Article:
Ode to Tom Bullock
“Is it any wonder that mankind stands open-mouthed before the bartender, considering the mysteries and marvels of an art that borders on magic?” –Tom Bullock Among our cocktail books in our home library, we keep a framed image of a distinguished looking gentleman with coiffed hair, bow tie, and thin metal spectacles perched on his nose. Guests often ask if he’s family. We’d love to claim him as an ancestor. We love telling his story just the same, feeling as if he is part of our extended family of bartending. Every year we celebrate the seven days of Kwanzaa right after Christmas and with joy, we introduce the gent in the black and white photo as the first known African American cocktail book author —Tom Bullock.
Not much is known about Mr. Bullock. He appears to have been born in Kentucky to a freed married couple in 1873. He made bartending fame at the Pendennis Club in Louisville as well as the St. Louis Country Club. He served quite a few powerful people, including August A. Busch of Anheuser-Busch fame, as well as George Herbert Walker, the grandfather of our 41st President George Herbert Walker Bush.
In the forward of Bullock’s 1917 The Ideal Bartender guide, George Herbert Walker writes, “His work is before you. It is the best to be had. Follow on, and as you sip the nectar of his schemings tell your friends, to the end that both they and he may be benefitted.”
He dedicates his book “To those who enjoy snug club rooms, that they may learn the art of preparing for themselves what is good.”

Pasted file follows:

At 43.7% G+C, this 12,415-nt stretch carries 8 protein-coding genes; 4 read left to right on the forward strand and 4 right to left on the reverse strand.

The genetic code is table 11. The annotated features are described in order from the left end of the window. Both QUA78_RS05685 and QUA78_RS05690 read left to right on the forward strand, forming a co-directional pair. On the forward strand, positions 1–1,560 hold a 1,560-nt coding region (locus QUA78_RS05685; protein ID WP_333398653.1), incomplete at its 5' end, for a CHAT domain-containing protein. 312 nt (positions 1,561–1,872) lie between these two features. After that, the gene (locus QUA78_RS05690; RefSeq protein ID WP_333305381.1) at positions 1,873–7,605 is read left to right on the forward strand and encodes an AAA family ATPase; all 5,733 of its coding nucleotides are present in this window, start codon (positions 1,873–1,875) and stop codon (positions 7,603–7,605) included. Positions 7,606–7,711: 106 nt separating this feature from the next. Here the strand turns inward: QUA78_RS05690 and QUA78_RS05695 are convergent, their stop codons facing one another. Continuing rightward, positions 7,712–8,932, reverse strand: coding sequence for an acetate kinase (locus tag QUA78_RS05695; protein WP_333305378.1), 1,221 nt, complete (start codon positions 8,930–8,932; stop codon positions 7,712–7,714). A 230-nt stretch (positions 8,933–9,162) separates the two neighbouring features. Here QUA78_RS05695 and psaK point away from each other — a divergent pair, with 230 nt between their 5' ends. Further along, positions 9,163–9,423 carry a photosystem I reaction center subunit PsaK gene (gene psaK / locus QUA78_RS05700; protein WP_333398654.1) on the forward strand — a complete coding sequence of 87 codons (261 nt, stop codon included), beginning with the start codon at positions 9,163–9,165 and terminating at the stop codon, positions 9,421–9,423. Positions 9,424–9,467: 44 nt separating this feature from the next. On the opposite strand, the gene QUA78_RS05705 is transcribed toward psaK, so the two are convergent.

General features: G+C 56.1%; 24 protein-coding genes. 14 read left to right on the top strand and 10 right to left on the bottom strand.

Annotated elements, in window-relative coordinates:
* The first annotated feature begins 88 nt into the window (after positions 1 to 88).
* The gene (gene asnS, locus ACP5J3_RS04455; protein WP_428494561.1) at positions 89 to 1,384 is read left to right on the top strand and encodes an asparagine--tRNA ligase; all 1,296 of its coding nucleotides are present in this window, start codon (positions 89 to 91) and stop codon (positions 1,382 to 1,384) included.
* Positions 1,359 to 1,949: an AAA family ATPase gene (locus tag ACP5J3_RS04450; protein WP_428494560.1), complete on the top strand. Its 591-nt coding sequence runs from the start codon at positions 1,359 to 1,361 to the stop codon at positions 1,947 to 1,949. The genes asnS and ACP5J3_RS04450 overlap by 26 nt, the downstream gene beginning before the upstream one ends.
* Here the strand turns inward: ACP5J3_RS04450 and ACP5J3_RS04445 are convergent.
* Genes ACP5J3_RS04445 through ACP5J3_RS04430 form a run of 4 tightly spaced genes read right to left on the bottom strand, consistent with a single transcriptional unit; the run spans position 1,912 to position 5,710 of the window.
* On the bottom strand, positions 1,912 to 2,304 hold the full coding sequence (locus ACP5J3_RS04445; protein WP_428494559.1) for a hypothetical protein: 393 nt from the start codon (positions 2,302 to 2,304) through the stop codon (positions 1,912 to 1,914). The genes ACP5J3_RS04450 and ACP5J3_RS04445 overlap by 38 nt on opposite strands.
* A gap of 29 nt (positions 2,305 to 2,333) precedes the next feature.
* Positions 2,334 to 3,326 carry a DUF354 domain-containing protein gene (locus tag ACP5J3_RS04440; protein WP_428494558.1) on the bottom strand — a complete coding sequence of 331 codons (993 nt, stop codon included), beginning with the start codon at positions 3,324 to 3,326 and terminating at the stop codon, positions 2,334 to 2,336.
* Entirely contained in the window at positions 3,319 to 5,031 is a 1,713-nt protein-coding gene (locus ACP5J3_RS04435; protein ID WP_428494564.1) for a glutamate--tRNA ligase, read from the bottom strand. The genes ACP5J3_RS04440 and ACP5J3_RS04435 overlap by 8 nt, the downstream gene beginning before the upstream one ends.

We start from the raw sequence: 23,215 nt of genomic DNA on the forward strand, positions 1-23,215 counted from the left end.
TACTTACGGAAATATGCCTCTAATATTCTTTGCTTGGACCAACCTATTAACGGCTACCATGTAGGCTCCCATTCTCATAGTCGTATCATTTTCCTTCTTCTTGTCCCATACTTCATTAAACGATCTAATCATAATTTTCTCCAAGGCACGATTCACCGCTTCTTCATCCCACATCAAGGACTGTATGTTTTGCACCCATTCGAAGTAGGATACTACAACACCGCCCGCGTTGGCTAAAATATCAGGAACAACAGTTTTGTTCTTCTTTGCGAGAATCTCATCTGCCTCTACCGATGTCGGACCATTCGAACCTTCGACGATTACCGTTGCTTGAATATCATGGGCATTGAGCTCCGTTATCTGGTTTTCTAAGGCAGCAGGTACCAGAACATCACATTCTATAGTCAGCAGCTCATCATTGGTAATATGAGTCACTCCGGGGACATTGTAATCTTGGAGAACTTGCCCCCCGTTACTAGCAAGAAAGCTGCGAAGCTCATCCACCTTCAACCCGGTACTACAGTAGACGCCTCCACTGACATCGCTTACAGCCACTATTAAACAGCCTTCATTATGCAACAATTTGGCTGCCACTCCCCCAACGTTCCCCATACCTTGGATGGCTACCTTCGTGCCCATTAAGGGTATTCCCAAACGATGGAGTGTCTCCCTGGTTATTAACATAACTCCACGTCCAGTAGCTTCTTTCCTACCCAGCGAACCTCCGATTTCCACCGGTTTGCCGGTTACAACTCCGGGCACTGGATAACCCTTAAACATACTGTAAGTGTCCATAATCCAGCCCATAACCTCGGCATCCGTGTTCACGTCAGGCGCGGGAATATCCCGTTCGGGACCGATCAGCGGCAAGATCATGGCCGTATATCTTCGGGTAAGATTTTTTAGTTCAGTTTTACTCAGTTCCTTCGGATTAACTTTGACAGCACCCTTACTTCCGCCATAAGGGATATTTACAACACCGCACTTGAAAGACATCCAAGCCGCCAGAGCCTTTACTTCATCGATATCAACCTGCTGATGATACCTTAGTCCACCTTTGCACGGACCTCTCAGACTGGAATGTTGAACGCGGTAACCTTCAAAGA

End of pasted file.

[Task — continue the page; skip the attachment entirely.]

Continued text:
As we welcome guests into our snug club room we call home during Kwanzaa, we like to offer some of these winter warmers from his book.
Pour into a Punch glass the Juice of 1 Lime and a little Apollinaris Water in which a heaping teaspoonful of Bar Sugar has been dissolved. Add 1 Lump Ice.
- ¾ jigger Batavia Arrack
- ¼ jigger Jamaica Rum
Stir well; dash with Champagne; stir again briskly; dress with Fruit and Serve.
BISHOP A LA PRUSSE
Before a Fire or in a Hot Oven roast 6 large Oranges until they are of a light brown color, and then place them in a deep dish and scatter over them ½ lb. of Granulated Sugar and pour on 1 pint of Port or Claret Wine. Then cover the dish and set aside for 24 hours before the time to serve. When about
ready for the service, set the dish in boiling water; press the Juice from the Oranges with a large spoon or wooden potato masher and strain the Juice through a fine sieve or cheese cloth. Then boil 1 pint of Port or Claret and mix it with the Strained Juice. Serve in stem Claret glasses while warm. A little Nutmeg on top improves the drink, but should not be added unless requested by customer or guest.
BLACK AND TAN PUNCH
- 1 lb. white Sugar
- Juice of 6 Lemons
- 1 quart Guinness Stout
- 1 quart Champagne
Pour into mixture of Lemon Juice and Sugar the Champagne and Stout, ice cold. Serve in Punch glasses dressed with Fruit.